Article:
The Vincentian Partnership for Social Justice has found that the average cost of a Minimum Essential Standard of Living has increased by 3.25% in the five years from 2008 to 2013, much faster than the general inflation rate. Social welfare rates have not been increased since Budget 2009 and the tax burden on those on low and middle incomes has increased, pushing more people into poverty. The cumulative impact of cuts to incomes, increased taxation and new service user charges means that the real value of social welfare payments and incomes from employment has not been maintained.
Budget 2015 must introduce measures which protect struggling households and which address increasing levels of poverty and social exclusion. Adult social welfare rates, child income supports and all secondary benefits must reflect the increased cost of living so that their purchasing power is maintained. Those in work on low pay should be able to benefit from any changes to the income tax system. The housing crisis must be addressed through the provision of social housing and access to affordable accommodation in the private rented sector; and with energy costs rising, and the doubling of carbon tax for solid fuels having taken place in May of this year, energy efficiency measures for low-income households are an absolute priority.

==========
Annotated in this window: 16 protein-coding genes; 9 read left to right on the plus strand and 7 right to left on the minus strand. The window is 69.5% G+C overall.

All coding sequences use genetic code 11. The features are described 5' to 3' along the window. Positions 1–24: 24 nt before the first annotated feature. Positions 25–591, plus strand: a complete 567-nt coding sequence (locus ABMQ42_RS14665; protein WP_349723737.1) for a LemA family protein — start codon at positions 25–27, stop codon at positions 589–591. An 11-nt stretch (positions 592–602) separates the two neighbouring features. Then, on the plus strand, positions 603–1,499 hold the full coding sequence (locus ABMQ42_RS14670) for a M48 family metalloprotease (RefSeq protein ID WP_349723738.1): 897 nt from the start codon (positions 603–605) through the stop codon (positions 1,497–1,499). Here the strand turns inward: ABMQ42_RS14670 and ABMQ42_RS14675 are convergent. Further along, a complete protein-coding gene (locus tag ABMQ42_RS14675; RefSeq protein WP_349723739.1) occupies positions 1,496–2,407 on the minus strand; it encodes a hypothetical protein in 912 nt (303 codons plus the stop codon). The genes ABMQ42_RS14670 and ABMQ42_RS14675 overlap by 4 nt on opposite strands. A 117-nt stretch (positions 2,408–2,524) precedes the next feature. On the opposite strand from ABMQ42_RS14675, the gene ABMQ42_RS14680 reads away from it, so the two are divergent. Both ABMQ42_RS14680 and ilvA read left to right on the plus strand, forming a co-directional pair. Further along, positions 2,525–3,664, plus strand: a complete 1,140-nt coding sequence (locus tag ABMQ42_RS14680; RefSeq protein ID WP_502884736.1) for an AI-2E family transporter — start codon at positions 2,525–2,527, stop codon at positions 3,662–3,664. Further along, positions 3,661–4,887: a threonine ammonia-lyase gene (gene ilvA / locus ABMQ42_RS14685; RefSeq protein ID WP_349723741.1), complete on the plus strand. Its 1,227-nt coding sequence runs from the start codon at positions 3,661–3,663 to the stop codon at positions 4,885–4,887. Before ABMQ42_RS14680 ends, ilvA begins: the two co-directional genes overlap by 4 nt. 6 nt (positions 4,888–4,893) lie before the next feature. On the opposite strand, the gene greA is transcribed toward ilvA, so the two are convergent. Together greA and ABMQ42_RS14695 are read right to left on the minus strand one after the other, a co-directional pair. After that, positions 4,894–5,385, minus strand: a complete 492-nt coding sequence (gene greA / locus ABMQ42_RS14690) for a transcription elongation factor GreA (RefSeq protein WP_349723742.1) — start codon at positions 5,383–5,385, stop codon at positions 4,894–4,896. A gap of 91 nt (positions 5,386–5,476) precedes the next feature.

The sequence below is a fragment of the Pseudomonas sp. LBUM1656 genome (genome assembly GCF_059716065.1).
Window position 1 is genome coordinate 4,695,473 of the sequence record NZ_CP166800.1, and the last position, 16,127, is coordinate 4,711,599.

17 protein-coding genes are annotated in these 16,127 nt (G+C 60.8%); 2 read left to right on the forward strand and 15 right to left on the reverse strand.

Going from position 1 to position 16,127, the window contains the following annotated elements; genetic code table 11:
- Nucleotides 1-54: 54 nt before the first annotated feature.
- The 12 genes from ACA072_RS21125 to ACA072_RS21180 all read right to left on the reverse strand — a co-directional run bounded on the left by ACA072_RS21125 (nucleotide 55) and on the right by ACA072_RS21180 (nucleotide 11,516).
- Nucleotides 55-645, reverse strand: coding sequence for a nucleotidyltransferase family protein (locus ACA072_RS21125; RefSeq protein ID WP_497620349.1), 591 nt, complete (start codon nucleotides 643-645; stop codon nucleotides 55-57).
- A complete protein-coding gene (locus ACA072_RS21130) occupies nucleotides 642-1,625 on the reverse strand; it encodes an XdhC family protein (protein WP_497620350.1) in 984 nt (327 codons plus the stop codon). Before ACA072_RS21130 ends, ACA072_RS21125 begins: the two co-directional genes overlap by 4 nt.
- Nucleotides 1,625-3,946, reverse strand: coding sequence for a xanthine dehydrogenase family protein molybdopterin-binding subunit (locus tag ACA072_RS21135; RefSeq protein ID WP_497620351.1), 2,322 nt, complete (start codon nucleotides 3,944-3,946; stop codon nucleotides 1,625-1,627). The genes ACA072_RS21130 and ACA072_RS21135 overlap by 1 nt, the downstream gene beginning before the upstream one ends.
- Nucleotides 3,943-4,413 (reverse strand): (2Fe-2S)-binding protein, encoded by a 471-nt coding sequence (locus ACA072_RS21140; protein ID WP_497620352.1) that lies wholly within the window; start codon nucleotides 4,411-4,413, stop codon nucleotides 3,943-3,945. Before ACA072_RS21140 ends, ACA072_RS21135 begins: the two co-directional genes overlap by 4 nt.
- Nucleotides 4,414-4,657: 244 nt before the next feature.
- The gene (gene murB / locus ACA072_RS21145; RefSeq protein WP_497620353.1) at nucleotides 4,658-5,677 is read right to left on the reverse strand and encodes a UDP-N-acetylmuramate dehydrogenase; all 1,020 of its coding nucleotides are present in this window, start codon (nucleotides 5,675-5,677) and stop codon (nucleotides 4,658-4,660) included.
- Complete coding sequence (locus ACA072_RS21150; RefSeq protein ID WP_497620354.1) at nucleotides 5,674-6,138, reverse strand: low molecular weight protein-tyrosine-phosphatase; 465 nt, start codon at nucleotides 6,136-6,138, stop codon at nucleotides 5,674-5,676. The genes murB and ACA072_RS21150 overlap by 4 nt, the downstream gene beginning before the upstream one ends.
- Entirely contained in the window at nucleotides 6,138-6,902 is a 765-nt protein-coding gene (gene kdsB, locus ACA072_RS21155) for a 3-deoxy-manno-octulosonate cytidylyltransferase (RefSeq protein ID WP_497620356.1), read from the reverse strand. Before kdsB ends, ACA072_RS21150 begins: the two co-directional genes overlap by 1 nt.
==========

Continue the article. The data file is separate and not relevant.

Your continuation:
Further measures which reduce the incomes and living standards of households that are struggling will only serve to undermine Ireland’s recovery and to entrench the problems which have emerged as a result of several years of austerity.